According to the most recent Marquette Law School poll released Wednesday, presumptive Democratic nominee for president Hillary Clinton keeps up her lead in Wisconsin.

Among registered voters polled, 43 percent supported Clinton and 37 percent supported presumptive Republican candidate Donald Trump — a six point spread. Support was similar in last month’s poll, with Clinton at 42 percent and Trump at 35 percent.

While Clinton has maintained her lead on Trump since the last poll — which was in June — support for Democrats has only risen 1 percent, compared to Republican’s 2 percent.

But 11 percent of registered Wisconsin voters said they will vote for neither candidate — a decrease from 17 percent since June.

Wisconsin voter support tips toward Democrats in presidential raceAccording to the most recent Marquette Law School poll released Wednesday, presumptive Democratic nominee for president Hillary Clinton has taken Read…

U.S. Sen. Bernie Sanders, D-Vermont, officially endorsed Clinton this week in an attempt to unify Democrats against Trump.

Sixty-eight percent of Sanders supporters said they would vote for Clinton, but 9 percent said they would vote for Trump instead. Twenty-three percent of Sanders supporters said they would vote for neither, not vote at all or didn’t know.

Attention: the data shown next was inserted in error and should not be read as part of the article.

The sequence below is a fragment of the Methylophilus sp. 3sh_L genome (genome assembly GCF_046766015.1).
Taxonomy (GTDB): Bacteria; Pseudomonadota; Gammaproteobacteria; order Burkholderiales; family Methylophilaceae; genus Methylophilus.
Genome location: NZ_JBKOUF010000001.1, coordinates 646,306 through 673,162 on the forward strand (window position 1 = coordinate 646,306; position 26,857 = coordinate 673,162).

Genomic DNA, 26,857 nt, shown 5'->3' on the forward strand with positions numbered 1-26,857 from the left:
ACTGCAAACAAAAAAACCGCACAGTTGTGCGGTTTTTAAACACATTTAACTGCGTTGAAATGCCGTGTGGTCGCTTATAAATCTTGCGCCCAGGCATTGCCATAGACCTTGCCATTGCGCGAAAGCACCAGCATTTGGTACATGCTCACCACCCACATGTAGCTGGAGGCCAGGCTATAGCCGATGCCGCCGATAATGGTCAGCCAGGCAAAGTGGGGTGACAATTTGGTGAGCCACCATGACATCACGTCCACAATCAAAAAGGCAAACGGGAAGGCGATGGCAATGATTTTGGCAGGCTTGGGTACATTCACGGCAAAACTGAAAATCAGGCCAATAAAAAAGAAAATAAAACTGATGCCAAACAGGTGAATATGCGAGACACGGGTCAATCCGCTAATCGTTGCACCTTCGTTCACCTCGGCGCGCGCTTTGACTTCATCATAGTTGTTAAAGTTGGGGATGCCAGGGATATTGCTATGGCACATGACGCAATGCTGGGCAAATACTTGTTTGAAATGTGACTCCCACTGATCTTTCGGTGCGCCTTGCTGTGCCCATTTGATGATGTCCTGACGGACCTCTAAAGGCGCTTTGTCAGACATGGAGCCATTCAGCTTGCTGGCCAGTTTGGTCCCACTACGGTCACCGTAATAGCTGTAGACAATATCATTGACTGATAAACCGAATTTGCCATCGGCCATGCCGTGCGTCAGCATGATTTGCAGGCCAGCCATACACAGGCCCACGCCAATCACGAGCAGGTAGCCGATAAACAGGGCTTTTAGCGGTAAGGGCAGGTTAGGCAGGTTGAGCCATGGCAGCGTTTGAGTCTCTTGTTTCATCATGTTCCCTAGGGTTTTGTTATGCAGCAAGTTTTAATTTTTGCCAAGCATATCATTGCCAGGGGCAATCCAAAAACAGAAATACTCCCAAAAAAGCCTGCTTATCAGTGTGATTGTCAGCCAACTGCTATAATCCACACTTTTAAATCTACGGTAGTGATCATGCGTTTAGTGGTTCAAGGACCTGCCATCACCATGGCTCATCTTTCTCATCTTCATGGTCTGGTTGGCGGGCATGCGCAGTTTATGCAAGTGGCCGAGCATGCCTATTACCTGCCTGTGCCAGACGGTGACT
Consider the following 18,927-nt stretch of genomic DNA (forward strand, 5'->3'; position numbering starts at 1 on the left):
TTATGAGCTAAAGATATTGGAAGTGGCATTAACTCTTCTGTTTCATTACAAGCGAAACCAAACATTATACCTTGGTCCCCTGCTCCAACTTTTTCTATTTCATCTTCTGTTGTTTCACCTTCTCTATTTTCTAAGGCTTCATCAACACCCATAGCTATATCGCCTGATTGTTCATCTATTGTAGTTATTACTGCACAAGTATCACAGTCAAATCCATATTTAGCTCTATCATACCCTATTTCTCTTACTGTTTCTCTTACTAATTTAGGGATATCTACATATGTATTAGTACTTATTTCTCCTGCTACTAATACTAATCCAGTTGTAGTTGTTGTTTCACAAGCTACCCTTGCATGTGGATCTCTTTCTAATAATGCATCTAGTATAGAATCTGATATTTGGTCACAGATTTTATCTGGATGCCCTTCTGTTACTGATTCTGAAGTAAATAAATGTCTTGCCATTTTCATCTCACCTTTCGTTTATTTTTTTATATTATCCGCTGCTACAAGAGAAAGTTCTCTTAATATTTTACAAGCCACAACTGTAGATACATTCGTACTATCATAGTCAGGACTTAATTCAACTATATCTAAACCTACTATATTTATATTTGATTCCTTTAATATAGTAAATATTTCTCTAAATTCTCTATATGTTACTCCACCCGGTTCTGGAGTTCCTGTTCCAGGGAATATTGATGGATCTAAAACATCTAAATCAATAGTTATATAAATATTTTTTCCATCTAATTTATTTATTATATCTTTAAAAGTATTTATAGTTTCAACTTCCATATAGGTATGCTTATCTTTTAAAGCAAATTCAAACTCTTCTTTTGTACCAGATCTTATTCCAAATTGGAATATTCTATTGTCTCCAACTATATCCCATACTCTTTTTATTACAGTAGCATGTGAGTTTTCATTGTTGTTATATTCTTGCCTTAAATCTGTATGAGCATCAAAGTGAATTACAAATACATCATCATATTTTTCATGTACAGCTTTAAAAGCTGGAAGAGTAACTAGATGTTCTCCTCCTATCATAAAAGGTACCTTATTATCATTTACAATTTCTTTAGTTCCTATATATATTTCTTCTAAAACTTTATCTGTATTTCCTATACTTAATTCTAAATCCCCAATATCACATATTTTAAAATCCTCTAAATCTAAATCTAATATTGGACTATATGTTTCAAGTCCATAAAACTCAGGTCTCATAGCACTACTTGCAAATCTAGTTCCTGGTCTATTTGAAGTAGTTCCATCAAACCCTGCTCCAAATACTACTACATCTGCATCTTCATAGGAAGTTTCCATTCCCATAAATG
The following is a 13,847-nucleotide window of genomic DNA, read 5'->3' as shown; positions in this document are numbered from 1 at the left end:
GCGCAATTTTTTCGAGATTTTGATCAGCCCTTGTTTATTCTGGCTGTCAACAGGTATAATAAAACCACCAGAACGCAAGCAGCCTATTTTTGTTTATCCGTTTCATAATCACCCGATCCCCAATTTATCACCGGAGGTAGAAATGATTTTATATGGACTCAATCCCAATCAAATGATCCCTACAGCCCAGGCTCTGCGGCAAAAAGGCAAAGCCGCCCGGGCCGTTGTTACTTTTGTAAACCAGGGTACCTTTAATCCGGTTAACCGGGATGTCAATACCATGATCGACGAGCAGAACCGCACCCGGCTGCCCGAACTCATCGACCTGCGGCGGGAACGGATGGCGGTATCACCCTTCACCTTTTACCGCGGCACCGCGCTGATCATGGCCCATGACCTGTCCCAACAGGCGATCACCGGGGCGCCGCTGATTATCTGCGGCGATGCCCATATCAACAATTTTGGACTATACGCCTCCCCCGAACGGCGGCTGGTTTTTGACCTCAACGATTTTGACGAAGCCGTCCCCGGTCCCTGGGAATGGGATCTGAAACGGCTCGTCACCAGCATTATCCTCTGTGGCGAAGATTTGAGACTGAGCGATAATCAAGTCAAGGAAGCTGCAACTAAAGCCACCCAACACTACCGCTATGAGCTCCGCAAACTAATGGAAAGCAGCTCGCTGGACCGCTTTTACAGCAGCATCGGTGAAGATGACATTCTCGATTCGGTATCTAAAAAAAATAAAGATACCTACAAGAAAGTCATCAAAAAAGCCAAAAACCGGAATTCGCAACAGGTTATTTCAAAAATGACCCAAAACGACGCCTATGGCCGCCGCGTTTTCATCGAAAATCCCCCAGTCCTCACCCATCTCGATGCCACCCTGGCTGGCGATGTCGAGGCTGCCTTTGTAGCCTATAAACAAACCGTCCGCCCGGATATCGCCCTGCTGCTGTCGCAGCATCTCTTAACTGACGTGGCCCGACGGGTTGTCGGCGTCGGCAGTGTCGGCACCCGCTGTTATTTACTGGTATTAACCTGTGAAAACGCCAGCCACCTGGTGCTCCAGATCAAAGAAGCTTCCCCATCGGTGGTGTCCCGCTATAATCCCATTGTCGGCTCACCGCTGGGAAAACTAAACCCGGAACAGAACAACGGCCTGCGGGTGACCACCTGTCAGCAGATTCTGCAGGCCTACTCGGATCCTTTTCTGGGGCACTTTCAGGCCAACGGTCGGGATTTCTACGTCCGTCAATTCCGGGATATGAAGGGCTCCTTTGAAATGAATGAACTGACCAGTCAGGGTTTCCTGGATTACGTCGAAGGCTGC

With Clinton and Trump left as the presumptive nominees, a four-way matchup with Libertarian candidate Gary Johnson and Green Party candidate Jill Stein showed Clinton at 40 percent support, Trump at 33 percent, Johnson at 10 percent and Stein 4 percent. Twelve percent of respondents said they won’t vote for any of the candidates, won’t vote at all or are still unsure of how they will vote.

According to poll results, Republican voters are slightly more likely to vote in the presidential race than Democrats. Among Republicans, 80 percent said they will absolutely vote in November, a 2 percent rise since last month’s poll. Among Democrats, certainty of voting fell from 84 to 78 percent since June.

While Clinton’s favorability among voter stayed steady at 36 percent, Trump’s favorability increased since June, rising from 26 to 29 percent.

As for Wisconsin’s U.S. Senate race, former U.S. Sen. Russ Feingold, D-Wisconsin, rose three points to 48 percent support, while Republican incumbent U.S. Sen. Ron Johnson, R-Wisconsin, maintained 41 percent support since the June poll.

Gov. Scott Walker’s approval continues to decline, with 38 percent approval among voters compared to 39 percent in June.

Respondents were also asked whether or not they think marijuana should be “legalized and regulated like alcohol.” Fifty-nine percent said it should be legalized, 39 percent said it shouldn’t.

When the Marquette poll last asked about marijuana in September 2014, 51 percent said it should not be legal, while 46 percent said it should be legalized.